Can you please clarify the relation and differences between these nouns?

For example, is it proper to use "persons" instead of "people"? Are they the same? As I believe that "people" is plural, how come there exists the plural of the plural (=peoples)? Does it have any usage?

3 Answers 3


The dreaded Elements of Style have this to say on this matter:

The word people is not to be used with words of number, in place of persons. If of "six people" five went away, how many "people" would be left?

So at least in formal or technical discourse you might want to prefer "persons".

I have also observed that "persons" is generally and widely used in official documents, highway signs, etc. in Britain, Canada, and the U.S.

In informal contexts, however, "people" is probably preferable, especially as it will allow you to steer clear of the, er, people from all walks of life who will try to tell you that "persons" is not a valid word at all.

But as both your question and Strunk point out, you should avoid mixing them too much, because there is no exact correspondence between "person"/"persons" and "people"/"peoples".

  • News reporters have lately frequently been quoting the US Constitution's phrase "counting the whole number of persons" when mandating the census. It always sounds weird to my ears. But I suppose contexts don't get much more official than the Constitution.
    – Barmar
    Dec 31, 2020 at 15:41
  • Well, in the case of the US Constitution, "persons" was the word they settled on to mean "all white people and three-fifths of black people". Mar 17, 2022 at 23:22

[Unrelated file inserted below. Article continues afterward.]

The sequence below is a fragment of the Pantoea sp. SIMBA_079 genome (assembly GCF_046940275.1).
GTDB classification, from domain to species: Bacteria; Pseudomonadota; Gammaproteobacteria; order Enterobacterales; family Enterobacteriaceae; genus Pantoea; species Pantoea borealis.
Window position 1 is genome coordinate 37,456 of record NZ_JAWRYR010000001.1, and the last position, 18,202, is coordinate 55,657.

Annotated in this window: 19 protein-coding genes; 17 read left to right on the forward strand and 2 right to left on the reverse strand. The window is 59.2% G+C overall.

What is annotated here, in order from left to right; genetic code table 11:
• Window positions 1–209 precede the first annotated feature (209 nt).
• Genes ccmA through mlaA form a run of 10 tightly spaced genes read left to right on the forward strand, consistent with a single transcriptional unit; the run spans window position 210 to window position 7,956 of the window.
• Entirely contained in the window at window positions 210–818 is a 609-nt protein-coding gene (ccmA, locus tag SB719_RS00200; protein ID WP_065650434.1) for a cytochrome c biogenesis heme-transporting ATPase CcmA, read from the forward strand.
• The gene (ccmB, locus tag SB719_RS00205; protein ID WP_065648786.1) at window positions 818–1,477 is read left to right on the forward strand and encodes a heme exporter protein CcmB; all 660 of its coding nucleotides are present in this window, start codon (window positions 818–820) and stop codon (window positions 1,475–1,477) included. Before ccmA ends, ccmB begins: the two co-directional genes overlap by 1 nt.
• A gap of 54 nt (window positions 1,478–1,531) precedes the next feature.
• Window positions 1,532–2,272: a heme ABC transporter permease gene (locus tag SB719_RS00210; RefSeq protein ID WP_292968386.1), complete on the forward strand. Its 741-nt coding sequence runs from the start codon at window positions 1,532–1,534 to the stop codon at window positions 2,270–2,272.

The difference between "people" and "peoples" has been answered here: People or peoples when referring to an indigenous population?

Persons would be used as a the plural of person when you are not referring to a group collectively but to a collection of individuals. For example, "Many people like ice cream," but "Corporations are considered persons under the U.S. Consitution."

  • 1
    "Many persons like ice cream" used to be the correct usage traditionally, but this has change in modern times.
    – Noldorin
    Sep 7, 2010 at 21:06
  • @Noldorin: evidence for that statement?
    – delete
    Sep 8, 2010 at 0:02
  • 1
    @Ex-user: Etymonline supports this indirectly with: person early 13c., from O.Fr. persone "human being"; people late 13c., "humans, persons in general,"...Replaced native folk.
    – Jon Purdy
    Oct 27, 2010 at 15:12
  • 2
    I have always understood that there is a straightforward difference, as Doug points out. When you refer to any one person, "persons" is correct. "No entry to unauthorized people" would suggest, admittedly only to those trying to misunderstand perhaps, that individually an unauthorized person may enter, "No entry to unauthorized persons" relates to any individual unauthorized person.
    – Matt
    Jan 16, 2013 at 8:50

In British English at least, "persons" is generally considered a more formal word than "people", e.g. it is often used in formal announcements or notices.

"Persons wishing to carry on hand luggage should consult the steward beforehand"

See also Doug's answer for more considerations.


Not the answer you're looking for? Browse other questions tagged or ask your own question.